Wednesday, 1 October 2014

Vengeance of the Dead

Directors: Don Adams, Harry Picardi
Writers: Don Adams, Harry Picardi
Producers: Don Adams, Harry Picardi
Cast: Michael Galvin, Mark Vollmers, Susan Karsnick
Year of release: 2001
Country: USA
Reviewed from: US DVD (Tempe/Cult Video)

Hidden behind an exploitation title which sounds like a dodgy Italian 1970s zombie film is in fact an old-fashioned ghost story, in this first feature from the team of Adams and Picardi (who also made Jigsaw and edited Frankenstein Reborn!).

When teenager Eric goes to stay with his grandfather on the outskirts of a tiny, middle-of-nowhere town, he finds an old commemorative spoon, dated 1933, under a woodpile. He wakes one night to see a ghostly little girl sitting above him on a swing then later, seemingly sleepwalking (the movie was filmed as Sleepwalker), he goes to the town cemetery, opens up a grave and burns the remains of the body within (Old Flames was another working title, apparently!). Another night one of the town’s old residents, who lives in an old school bus, is killed by arson, again perpetrated by Eric, who is having strange dreams of the little girl, Julia, both as an eight-year-old and as a young woman. There are also flashbacks to a violent attack on Julia’s parents, in the course of which the little girl hid in a wooden chest.

It doesn’t take a lot of imagination to work out that supernatural forces are somehow controlling Eric and using him to take much-delayed vengeance on the attackers. The problem is that it’s completely unclear how aware Eric is about what’s going on. He apparently knows he’s committing murder, and even goes to the trouble of chaining himself to his bed one night, to no avail. There must be some major internal conflict going on in his head, which his conversations with Julia could have externalised, but we never get that. And Grandpa, though solidly played by Mark Vollmers (the bartender in Jigsaw), seems curiously unconcerned about the murder of two of his friends - certainly far less concerned than he should be...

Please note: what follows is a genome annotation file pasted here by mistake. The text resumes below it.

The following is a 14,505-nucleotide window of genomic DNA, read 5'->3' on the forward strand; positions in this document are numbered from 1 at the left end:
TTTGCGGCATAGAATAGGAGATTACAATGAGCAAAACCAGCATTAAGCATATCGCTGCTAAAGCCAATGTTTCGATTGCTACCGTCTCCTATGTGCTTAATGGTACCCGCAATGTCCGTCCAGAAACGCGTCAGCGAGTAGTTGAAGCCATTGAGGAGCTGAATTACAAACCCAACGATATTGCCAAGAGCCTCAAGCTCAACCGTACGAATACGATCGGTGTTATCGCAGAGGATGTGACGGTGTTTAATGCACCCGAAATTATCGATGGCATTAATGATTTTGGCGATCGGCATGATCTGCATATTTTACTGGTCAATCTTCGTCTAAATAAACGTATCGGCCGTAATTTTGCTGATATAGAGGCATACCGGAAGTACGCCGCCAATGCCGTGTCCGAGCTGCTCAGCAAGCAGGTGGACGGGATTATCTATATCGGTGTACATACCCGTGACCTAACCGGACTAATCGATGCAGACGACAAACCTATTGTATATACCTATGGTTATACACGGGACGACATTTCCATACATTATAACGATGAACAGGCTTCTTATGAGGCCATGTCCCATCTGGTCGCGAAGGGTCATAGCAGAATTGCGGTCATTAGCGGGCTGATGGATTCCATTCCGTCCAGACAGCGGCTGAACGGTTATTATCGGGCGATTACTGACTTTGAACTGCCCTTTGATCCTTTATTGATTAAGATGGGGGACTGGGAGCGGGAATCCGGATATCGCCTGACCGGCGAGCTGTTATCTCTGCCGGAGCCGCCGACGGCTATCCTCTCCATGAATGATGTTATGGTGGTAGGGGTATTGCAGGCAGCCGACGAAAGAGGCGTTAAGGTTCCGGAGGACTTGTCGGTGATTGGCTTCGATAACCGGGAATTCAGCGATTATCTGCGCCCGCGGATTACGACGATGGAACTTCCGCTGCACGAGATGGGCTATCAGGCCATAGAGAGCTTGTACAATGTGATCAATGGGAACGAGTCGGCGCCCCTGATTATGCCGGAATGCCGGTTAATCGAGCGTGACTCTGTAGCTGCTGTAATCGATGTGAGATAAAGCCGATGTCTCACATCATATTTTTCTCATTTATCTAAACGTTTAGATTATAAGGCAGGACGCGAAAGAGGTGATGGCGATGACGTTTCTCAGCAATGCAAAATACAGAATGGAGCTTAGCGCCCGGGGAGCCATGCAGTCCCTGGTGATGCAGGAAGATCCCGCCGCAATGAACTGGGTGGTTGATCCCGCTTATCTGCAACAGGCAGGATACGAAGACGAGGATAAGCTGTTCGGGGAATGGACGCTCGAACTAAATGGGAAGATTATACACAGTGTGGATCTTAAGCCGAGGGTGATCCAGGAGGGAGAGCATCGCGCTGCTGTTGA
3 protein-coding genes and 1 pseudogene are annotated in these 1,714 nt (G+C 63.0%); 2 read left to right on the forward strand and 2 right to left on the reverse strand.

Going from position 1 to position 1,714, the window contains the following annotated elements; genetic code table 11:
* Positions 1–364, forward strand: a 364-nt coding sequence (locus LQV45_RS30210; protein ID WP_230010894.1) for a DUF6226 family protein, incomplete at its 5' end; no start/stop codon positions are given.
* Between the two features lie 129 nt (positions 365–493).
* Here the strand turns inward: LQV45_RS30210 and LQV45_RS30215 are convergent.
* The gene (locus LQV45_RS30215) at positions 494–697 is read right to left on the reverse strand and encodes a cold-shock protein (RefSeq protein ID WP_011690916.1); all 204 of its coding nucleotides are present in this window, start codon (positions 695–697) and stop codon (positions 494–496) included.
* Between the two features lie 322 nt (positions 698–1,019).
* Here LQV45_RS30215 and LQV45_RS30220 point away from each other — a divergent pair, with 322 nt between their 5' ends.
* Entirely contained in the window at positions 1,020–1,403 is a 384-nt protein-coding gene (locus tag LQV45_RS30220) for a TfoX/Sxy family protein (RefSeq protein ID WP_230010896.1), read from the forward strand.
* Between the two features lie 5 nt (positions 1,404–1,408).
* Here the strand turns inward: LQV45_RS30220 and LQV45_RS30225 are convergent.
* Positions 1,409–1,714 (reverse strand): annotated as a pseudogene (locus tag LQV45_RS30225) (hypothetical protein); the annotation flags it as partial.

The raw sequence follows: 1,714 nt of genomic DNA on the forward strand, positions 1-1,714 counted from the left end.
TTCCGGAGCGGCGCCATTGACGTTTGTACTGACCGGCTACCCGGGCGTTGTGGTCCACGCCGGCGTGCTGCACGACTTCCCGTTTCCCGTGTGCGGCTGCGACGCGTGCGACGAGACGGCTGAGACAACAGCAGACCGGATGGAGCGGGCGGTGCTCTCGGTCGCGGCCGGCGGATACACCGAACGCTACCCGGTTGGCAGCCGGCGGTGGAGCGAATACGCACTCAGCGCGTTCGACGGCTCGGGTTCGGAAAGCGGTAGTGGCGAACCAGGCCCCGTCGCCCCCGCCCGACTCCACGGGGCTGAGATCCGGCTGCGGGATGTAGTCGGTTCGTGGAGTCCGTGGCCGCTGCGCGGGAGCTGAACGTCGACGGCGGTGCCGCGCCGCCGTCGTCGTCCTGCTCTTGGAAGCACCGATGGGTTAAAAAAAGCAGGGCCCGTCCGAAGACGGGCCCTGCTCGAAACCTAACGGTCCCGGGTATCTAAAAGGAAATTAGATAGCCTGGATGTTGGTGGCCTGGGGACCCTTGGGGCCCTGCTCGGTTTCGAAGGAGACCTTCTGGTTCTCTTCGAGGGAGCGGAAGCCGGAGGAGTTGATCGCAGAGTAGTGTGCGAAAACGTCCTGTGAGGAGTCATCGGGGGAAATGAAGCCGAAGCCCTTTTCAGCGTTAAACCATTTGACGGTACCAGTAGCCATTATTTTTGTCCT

The ending is an interesting twist, but some earlier development of this idea would have been welcome. As it is, we seem to be just skimming the surface of the story, which is a shame.

Technically, this is a well-made film, though one can clearly see development in Adams and Picardi’s ability in their second film (Vengeance... was actually filmed seven years before Jigsaw). The grainy image suggests the film may have been shot on 8mm, and the DVD exhibits some nasty artefacting in a couple of places (for some reason, both times after an image of ‘snow’ on a TV screen). The film-makers are a little too eager to switch to black and white or sepia at the drop of a hat, but that can be put down to youthful enthusiasm. There’s also an odd sequence when an old guy spies on his teenage grand-daughter getting undressed then imagines a stripper cooing, “I love you, Grandpa.” Far be it from me to complain about a shapely young lady getting her kit off, but this doesn’t seem to have any connection to anything (the body is a stripper named Dallas but the voice is none other than Ariauna Albright from Polymorph, The Dead Hate the Living, Witchouse 1 and 2, etc).

Like all the current batch of Full Moon/Tempe collaborations this is nominally executive produced by Charles Band. Included on this double-sided ‘Lunar Edition’ disc are a director’s commentary, another (shorter) Adams/Picardi film Schrek (with commentary and making of, and not to be confused with any animated ogres), plus rather pre-emptive ‘making of’ featurettes for two of their forthcoming films, Warwolf and Red Eyes. Seems odd to have a ‘making of’ for a film that’s not actually on the disc, but there you go...

Nevertheless, on the basis of their first two features, Adams and Picardi exhibit both passion and talent. As directors they’re great, though they do need to put more work into the plots and characterisations of their scripts.

MJS rating: C+

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